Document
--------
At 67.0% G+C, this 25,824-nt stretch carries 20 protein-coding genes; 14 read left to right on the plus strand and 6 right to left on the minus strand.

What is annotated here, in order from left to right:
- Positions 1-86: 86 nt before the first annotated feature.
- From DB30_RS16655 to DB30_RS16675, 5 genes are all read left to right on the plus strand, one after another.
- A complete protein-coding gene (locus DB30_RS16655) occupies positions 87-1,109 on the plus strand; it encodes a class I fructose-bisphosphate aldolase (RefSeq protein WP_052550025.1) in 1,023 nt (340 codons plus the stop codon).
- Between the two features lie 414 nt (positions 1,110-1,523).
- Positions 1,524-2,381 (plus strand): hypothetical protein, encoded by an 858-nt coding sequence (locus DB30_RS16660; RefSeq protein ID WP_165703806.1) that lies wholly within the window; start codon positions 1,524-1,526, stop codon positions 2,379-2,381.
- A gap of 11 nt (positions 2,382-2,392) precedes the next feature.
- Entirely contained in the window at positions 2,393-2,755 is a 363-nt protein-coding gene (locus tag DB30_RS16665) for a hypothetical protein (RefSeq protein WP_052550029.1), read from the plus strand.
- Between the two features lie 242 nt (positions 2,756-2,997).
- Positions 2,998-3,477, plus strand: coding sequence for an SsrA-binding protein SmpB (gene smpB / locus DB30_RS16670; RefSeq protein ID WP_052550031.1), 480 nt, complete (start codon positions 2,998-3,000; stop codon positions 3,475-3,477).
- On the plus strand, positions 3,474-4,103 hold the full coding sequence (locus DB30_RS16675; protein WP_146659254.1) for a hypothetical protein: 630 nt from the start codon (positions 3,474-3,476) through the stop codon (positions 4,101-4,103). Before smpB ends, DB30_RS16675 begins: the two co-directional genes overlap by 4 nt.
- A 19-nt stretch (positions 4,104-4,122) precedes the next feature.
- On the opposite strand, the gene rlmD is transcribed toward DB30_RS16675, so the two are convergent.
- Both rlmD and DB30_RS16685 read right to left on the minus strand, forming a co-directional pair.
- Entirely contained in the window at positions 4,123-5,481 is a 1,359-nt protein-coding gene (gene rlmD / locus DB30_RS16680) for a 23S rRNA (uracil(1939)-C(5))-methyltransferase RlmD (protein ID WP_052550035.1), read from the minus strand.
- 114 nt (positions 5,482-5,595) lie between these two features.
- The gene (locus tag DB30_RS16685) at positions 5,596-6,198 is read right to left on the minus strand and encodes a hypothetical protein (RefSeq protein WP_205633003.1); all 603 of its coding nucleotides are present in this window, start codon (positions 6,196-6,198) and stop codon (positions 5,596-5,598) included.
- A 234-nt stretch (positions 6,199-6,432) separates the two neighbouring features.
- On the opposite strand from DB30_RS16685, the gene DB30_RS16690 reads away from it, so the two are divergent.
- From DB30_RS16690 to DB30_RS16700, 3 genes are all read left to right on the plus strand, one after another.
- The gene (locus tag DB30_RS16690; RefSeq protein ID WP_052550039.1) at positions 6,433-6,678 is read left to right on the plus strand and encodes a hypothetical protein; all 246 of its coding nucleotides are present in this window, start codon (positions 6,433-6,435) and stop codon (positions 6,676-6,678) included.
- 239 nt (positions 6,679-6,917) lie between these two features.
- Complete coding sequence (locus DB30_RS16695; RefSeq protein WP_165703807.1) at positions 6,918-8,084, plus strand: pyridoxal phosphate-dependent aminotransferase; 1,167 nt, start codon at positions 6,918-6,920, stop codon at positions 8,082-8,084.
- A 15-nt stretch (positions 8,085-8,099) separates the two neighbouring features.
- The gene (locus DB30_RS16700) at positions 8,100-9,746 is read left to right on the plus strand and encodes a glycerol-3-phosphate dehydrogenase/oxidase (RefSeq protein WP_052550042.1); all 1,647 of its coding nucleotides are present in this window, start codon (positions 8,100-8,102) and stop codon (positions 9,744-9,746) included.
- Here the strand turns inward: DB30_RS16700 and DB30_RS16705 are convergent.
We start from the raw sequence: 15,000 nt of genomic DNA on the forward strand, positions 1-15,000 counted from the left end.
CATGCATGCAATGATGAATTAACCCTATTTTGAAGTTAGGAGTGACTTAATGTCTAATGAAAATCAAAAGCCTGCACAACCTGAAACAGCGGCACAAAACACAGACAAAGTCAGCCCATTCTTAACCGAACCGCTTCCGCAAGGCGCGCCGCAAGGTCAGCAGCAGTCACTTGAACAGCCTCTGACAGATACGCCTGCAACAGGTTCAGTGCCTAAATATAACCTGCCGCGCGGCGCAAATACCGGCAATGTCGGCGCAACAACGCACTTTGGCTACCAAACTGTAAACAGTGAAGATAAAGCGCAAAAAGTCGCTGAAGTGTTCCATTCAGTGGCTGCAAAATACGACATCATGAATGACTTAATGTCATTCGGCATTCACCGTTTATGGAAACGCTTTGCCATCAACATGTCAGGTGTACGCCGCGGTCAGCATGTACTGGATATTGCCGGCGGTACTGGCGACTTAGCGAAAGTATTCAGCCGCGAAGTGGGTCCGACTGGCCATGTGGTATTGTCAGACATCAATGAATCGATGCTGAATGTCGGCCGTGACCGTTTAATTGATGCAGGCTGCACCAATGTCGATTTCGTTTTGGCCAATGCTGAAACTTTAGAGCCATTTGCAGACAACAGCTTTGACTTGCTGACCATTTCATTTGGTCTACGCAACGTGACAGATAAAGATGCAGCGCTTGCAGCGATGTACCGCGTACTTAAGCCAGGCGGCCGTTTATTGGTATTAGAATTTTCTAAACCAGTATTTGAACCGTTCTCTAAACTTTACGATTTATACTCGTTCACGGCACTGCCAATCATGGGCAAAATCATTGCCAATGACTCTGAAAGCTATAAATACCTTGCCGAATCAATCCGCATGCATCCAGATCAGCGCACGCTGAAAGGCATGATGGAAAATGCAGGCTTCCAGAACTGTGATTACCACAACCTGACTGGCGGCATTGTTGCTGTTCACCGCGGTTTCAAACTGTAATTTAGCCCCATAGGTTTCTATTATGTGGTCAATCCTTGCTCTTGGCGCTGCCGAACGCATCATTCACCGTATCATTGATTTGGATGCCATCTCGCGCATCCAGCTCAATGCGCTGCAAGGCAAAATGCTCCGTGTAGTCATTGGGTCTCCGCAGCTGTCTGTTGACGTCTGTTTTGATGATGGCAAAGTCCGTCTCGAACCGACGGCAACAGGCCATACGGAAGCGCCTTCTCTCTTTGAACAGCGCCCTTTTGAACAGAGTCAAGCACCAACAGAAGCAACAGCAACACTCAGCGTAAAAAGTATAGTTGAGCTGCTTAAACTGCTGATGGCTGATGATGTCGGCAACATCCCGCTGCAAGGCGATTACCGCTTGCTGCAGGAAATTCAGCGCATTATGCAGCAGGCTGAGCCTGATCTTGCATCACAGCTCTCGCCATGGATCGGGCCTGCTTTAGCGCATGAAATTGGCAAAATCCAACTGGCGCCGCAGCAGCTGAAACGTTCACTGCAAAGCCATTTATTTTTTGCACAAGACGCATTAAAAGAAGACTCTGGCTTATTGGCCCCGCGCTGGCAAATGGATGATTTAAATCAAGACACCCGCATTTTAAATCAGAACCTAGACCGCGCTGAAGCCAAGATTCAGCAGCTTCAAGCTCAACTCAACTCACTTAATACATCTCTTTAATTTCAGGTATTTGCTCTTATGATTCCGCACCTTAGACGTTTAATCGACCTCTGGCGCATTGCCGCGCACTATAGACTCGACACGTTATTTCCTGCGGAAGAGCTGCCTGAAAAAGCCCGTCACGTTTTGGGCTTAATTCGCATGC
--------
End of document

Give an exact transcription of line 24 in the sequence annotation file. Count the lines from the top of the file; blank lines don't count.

- Complete coding sequence (locus DB30_RS16695; RefSeq protein WP_165703807.1) at positions 6,918-8,084, plus strand: pyridoxal phosphate-dependent aminotransferase; 1,167 nt, start codon at positions 6,918-6,920, stop codon at positions 8,082-8,084.